Man accused of killing Philadelphia police inspector's son found not guilty by jury

The victim, 20-year-old Nicholas Flacco, was a Penn State student.
PHILADELPHIA (WPVI) -- A man has been acquitted of all charges in the shooting death of the son of a high-ranking police official during a brawl at a south Philadelphia park three years ago.

A Common Pleas Court jury on Wednesday acquitted 22-year-old Tyquan Atkinson of murder, criminal conspiracy and weapons offenses in the March 2019 death of 20-year-old Nicholas Flacco at FDR park.

Atkinson, then 19 years old, was on the run for a few days, before police captured him in the city of Chester a day before Flacco's funeral.

Only Action News was there as Chester police and U.S. Marshals caught up with Atkinson.

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Only Action News was there as authorities captured the suspect in the fatal shooting of Philadelphia police inspector's son on April 3, 2019.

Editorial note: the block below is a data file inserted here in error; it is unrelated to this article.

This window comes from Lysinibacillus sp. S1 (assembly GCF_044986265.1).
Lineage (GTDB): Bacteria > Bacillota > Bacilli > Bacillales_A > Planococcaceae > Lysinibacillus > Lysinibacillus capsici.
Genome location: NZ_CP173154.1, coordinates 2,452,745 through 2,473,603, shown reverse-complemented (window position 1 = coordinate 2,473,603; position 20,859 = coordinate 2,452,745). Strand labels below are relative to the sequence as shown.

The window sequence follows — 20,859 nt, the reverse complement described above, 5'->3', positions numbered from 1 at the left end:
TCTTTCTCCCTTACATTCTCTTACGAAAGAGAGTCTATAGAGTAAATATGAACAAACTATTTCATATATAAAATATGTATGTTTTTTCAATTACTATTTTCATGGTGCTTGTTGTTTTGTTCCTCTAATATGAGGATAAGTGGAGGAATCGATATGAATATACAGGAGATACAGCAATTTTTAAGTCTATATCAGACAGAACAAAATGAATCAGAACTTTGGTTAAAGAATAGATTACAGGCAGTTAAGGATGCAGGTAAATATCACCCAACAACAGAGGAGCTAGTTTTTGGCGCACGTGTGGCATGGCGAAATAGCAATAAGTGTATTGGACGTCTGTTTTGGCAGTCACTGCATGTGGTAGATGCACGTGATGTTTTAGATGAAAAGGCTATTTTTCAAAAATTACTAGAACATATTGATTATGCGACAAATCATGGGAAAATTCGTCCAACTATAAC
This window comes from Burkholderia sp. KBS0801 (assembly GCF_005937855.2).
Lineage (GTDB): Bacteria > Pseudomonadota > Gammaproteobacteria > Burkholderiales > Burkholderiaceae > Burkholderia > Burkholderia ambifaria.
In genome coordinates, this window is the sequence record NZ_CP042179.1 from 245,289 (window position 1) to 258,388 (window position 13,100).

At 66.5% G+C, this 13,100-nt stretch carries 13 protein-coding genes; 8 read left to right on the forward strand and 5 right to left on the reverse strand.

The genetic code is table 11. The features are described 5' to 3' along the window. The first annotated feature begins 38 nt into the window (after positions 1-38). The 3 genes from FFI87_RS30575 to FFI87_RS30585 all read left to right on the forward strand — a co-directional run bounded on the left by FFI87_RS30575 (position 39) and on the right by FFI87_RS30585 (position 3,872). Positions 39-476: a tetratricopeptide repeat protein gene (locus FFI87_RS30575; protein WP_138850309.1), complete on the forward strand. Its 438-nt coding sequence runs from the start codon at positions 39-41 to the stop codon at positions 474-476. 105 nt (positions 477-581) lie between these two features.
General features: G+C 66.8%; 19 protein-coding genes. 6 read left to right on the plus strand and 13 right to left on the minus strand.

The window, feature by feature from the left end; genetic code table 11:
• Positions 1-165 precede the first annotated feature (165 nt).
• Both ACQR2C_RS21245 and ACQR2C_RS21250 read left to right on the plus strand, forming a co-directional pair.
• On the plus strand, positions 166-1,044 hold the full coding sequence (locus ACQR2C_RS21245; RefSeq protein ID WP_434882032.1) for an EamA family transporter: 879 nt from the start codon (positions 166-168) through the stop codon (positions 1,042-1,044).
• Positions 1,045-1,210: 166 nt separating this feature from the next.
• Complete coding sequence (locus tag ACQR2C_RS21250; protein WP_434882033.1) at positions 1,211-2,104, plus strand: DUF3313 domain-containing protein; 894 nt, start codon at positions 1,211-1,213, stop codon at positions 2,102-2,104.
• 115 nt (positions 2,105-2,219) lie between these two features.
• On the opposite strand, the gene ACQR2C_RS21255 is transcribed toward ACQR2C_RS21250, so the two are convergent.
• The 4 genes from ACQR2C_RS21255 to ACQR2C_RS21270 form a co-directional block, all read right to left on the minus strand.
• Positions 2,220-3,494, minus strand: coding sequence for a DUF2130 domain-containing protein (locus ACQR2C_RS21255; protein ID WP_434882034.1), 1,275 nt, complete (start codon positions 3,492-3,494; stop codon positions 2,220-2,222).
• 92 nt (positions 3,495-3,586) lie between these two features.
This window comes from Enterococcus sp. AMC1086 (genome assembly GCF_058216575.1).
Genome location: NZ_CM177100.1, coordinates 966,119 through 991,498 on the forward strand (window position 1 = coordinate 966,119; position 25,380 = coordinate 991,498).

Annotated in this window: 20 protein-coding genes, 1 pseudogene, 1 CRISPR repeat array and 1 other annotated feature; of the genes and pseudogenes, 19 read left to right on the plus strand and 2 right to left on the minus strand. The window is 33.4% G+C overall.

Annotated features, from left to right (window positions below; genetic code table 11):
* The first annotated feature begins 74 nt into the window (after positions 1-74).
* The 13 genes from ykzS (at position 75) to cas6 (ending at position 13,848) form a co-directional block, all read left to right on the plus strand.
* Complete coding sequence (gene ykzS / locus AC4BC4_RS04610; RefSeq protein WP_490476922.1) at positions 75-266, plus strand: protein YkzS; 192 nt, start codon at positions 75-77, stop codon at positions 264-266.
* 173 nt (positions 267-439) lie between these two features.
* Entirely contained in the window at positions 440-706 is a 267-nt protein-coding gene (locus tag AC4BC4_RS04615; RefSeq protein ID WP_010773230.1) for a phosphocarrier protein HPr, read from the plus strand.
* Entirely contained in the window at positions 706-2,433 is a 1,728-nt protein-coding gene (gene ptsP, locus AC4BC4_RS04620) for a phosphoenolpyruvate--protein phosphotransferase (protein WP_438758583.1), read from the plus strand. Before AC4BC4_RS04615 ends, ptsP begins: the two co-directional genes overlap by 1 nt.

Prosecutors said the victim was tailgating with friends after a Phillies game when several fights broke out among women from different groups and one threatened to "call her man." Officials said a man later fired twice and left but shortly afterward returned and shot Flacco, the son of an Internal Affairs commander who was home from college.

Prosecutors showed a video of the brawl, called eyewitnesses and cited cell phone records they said put Atkinson in the park at the time of the shooting.

But Atkinson took the stand and denied any role in the killing, saying he wasn't in the park and was elsewhere in South Philadelphia that night. He said he drove by the park at some point and saw police lights flashing, but did not go in. The defense also cited inconsistencies in the state's case such as what clothes the shooter wore.

The Philadelphia District Attorney's office released this statement on the acquittal:

"We again extend our deepest condolences to the family of Nicholas Flacco. The DA's Office vigorously and capably presented the limited evidence available in this case to the jury. Under our Constitution, juries have the power to decide these matters and they have done so."

The Associated Press contributed to this report.


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